On The Horizon

Please do us a solid and take our super-short survey. Just click here – thanks!

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Even before the first little flock of chicks blossomed in to the frenetic bird herd we call Spumoni today, sharing eggs with others has been something we treasure. Few things are more satisfying than taking good care of the birds, and sharing their bounty with others.

Local food banks and pantry programs have been of a particular focus for us for the last several years. We started with donations twice a month to a Sunday bag lunch program in Paso Robles for community members in need, and now in the Morro Bay area we give weekly to one of three different organizations sharing food with those in need. Even though we’ve been able to share over 70 dozen this year alone, when it comes to eggs, most of the food sharing programs to which many of us donate, are not getting the best.

It is estimated that over 46,000 of us in San Luis Obispo county are having trouble getting enough to eat. Many of these folks are the most vulnerable in our community – children and seniors. The Director of Operations at our area’s largest food bank shared that fresh eggs like ours are an item of which they are always in need, and find cost-prohibitive to purchase. When we reached out to a soup kitchen in Paso Robles, we were told that they receive whatever eggs the USDA donates to them. A small local church doing food shares almost weekly said they rarely get eggs from the food bank. So when eggs are donated at all, they are almost always the aging, mass produced eggs from industrial “farms,” and those eggs are far from the best.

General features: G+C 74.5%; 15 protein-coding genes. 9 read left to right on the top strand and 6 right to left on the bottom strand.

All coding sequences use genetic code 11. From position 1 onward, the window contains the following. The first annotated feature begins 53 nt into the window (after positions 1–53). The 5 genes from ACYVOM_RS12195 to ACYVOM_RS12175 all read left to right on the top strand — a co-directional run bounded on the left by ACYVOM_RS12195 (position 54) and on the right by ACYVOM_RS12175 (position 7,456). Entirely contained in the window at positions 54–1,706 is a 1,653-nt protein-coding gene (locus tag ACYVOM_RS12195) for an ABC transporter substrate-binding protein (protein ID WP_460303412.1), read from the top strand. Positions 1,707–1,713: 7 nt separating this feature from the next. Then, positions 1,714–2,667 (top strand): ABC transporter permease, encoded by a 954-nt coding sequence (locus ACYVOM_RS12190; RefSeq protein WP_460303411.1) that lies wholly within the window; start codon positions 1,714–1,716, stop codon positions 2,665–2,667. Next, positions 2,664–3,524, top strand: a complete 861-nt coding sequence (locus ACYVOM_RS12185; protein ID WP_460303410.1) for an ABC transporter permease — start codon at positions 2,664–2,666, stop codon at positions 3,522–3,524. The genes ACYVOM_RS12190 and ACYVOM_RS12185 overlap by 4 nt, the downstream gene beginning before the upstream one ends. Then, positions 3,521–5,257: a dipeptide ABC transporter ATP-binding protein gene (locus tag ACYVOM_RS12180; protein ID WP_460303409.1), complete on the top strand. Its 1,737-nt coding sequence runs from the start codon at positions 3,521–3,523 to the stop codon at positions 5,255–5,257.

Setting aside, but certainly not dismissing the cruel methods of industrial egg farms, and the egregious environmental practices that often accompany them, let’s just focus on the eggs they produce.

egg nutrition graphicMother Nature News conducted a study, looking at the difference between these industrially produced eggs and eggs from flocks kept like ours – with access to the outdoors, a varied diet, and opportunities to indulge species specific behaviors – and the mass produced eggs came up short.

Eggs like ours may contain:

• 1/3 less cholesterol
• 1/4 less saturated fat
• 2/3 more vitamin A
• 2 times more omega-3 fatty acids
• 3 times more vitamin E
• 7 times more beta carotene

This is the kind of well-rounded, wholesome nutrition that we believe is good food for all, and we want to share it with our fellow community members dealing with food insecurity.

As we move forward and explore this transition, we would very much like to hear from you. If you have a couple of moments, you could help us gather valuable feedback. We put together a simple four question survey of yes-no responses that takes two minutes – tops – to complete. The information you share will help us decide our next steps to meeting this very worthy goal for our community. Thank you!

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